PC currently has an SATA disk and a DVD drive. I have connected the ATA on to the IDE to the top of the IDE and moved the DVD to the middle connector. As memory serves me top is Secondary and primary is middle.
I removed the jumper from the ATA hard drive but DVD still has this in. I do not fully know the jumper positions but could you advise me what to do here please?
XP is not recognising the disk and is not in disk management either.
Bios can see 2 hard drives but no DVD.
It is too early in the morning to be peeing about with this.
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Re: Installing a ata hard disk.
I dont quite get how you've got them connected so I'll tell you how I'd do it.
First of all, it is kind of standard to put the primary drive at the end of the cable but it doesnt really matter. I go with what ever physically works best.
Connect your 2 IDE devices to the same IDE channel (cable) unless you have 2 IDE channels then put each on their own channel or cable. Make sure you are using 60 conductor cables for each.
If both are on the same cable: Set the dvd's jumper to slave. Set the hard drive jumper to master OR vice versa. *Some DVD burners do not like to be slave, or even on the same channel as another device.
The following is the ideal set up If each is on their own channel (cable): Set each to master
Be sure bios is set to auto detect for all channels, master & slaves. ** If this doesnt resolve your problem, please post a comment before rating.
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“No Hard Disk” error displayed on XP install (SATA drive versus ATA/IDE drive)
The two most most popular types of hard drives in personal computers are ATA (also known as IDE hard drive) and SATA hard drives. Many newer computers have SATA hard drives installed, but your computer may have either an (older design) ATA/IDE hard drive or a (newer design) SATA hard drive installed.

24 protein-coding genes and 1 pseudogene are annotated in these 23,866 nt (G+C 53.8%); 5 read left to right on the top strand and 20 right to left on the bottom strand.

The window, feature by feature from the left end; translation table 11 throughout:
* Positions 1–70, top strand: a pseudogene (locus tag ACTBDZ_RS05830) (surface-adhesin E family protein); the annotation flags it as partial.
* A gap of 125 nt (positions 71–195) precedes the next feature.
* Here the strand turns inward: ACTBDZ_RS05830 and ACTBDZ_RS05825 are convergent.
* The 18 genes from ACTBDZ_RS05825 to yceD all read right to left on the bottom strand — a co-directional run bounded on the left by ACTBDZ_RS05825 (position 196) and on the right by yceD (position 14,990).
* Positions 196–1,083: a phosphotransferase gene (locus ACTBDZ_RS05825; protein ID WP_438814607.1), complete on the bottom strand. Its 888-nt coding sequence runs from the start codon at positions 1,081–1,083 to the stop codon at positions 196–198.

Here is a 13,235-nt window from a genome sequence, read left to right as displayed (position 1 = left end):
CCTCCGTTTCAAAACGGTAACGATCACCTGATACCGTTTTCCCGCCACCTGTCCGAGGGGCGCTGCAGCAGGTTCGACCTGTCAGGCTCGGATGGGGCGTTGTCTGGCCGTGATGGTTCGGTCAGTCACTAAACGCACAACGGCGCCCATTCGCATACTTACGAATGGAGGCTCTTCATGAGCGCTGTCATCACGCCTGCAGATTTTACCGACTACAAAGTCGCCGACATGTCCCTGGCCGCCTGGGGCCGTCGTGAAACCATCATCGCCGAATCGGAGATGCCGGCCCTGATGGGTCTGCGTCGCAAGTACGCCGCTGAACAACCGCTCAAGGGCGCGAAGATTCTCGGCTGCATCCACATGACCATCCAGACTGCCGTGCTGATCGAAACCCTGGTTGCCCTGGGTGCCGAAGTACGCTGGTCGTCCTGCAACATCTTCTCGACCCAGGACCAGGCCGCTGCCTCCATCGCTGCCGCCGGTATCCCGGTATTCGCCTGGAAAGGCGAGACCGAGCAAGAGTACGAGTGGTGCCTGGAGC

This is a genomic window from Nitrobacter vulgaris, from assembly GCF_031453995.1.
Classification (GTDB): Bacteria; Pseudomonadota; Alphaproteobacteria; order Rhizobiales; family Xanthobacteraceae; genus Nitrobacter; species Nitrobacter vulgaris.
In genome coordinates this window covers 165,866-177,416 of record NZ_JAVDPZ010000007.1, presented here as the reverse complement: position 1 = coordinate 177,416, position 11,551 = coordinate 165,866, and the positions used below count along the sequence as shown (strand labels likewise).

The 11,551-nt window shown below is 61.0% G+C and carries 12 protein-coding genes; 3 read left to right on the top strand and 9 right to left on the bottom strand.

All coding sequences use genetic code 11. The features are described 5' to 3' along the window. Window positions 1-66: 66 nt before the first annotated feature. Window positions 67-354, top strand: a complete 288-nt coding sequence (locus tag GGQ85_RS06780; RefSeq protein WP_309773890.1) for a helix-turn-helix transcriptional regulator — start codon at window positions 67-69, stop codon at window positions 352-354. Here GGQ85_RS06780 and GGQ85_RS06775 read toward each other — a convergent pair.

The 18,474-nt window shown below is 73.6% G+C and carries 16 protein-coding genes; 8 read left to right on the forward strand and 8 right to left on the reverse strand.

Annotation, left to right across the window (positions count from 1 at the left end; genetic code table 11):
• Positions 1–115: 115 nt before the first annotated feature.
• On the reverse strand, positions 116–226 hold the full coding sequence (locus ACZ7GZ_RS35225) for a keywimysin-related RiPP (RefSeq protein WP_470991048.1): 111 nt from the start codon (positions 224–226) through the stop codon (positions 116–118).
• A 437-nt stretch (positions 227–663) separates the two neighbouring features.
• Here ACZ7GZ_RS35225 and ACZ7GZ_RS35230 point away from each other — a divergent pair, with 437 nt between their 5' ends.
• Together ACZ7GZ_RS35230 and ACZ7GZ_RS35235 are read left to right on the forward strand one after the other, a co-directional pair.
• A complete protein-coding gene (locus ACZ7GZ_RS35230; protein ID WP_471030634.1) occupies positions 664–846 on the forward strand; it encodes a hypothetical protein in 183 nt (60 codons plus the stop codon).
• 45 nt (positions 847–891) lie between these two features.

After removing Vista, when you reboot your computer, a “No Hard Disk” error may be displayed if your computer has a SATA drive installed. To fix the “No Hard Disk” error, you may need configure your computer’s BIOS settings so that it can recognize the SATA drive installed in you computer. Reconfiguring your BIOS is typically not required if your computer has an ATA/IDE hard drives installed.
Step 1: Activate your computer’s BIOS menu. The first or second screen your computer displays on status may display which key (or keys) you must press to activate your computer’s BIOS menu. You can also look in the index of your computer’s manual for “BIOS” or you can try passing the [Del] or [F1] key when text is first displayed after powering on your computer.
Step 2: BIOS menus vary by computer, but there are seldom more than a few menu categories. Review the “Main” and “Advanced” menu categories to locate your hard drive setting. When you locate the hard drive setting, be sure to note the original drive setting in the bios so that you can restore the original drive setting if your new configuration doesn’t work.
Step 3: Change the drive setting to “IDE,” then save the BIOS settings (usually by pressing the [F10] function key then restart your computer.
If changing your BIOS hard drive setting to IDE doesn’t work, return to step one and restore the original hard drive setting